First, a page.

How frustration got the better of Hamilton

How frustration got the better of Hamilton

Had the cards fallen differently, Lewis Hamilton could well have won the Monaco Grand Prix from pole position. They didn't, and the former world champion was a little too quick to let his frustration show, as Tony Dodgins explains.

It's a tough one, this. We complain that there aren't enough characters in sport, that the world has become too corporate and too politically correct, so I'm loathe to criticise racing drivers for speaking their mind. But Lewis Hamilton's post-Monaco comments to BBC's Lee McKenzie certainly caught the attention. Had I been Pastor Maldonado or Felipe Massa, I wouldn't have thought much of them…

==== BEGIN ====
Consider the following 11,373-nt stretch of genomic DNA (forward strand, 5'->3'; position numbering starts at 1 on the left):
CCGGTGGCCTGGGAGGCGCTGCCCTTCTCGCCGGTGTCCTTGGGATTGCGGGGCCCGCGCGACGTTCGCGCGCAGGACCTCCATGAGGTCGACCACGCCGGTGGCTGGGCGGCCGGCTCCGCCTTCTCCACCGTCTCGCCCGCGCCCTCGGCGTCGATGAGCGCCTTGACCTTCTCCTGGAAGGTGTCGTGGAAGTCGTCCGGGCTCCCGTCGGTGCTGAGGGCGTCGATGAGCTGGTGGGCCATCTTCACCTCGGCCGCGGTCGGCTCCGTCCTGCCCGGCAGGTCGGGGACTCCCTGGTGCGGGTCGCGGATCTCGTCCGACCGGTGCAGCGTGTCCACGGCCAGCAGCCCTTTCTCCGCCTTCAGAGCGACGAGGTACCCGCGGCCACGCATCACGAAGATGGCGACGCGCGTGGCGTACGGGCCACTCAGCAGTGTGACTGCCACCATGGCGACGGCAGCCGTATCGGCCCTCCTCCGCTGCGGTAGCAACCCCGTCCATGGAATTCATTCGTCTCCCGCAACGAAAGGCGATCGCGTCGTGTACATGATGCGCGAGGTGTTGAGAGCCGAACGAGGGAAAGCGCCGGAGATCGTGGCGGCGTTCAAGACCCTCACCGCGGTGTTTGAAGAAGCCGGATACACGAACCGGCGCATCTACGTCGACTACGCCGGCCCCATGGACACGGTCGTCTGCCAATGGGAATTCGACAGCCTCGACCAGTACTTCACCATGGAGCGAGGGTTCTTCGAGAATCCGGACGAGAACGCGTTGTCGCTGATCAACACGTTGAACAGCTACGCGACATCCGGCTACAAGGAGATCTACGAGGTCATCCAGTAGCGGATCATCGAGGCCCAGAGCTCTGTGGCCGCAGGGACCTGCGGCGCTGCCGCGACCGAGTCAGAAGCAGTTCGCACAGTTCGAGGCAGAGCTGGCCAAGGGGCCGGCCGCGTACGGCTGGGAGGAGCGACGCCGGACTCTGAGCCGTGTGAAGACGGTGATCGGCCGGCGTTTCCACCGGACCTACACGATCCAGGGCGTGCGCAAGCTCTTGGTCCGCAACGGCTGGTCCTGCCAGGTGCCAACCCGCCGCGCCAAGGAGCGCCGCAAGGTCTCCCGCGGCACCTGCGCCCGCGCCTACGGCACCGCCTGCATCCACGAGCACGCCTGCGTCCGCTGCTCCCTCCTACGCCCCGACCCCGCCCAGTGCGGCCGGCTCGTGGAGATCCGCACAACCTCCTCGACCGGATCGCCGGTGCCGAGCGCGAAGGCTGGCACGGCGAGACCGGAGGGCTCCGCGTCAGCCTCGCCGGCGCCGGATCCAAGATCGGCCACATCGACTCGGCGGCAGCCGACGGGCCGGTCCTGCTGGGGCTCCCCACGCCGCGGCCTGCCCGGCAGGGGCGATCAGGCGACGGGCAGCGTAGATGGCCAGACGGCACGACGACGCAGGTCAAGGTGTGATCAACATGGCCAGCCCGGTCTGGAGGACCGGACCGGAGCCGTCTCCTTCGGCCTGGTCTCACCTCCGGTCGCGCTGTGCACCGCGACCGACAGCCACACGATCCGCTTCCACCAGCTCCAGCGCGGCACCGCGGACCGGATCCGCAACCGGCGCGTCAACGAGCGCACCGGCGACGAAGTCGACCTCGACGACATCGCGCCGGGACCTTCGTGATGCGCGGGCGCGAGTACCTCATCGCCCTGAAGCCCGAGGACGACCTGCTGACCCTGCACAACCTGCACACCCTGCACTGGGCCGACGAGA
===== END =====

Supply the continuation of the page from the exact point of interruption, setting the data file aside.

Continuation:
You could understand Lewis's frustration. He's a racer, a competitor and in Monaco he knew he had a car capable of winning. Jenson Button proved as much. Fernando Alonso said later that the Ferrari didn't have the pace to take pole but if the grid had been representative, Hamilton and not Sebastian Vettel would have taken the top spot. Lewis's Q2 time had been a fraction quicker than the Red Bull, but we've all seen how fast the RB7 tends to be in Q3, so Alonso's opinion was open to debate. One thing for sure though is that Lewis would not have started ninth.

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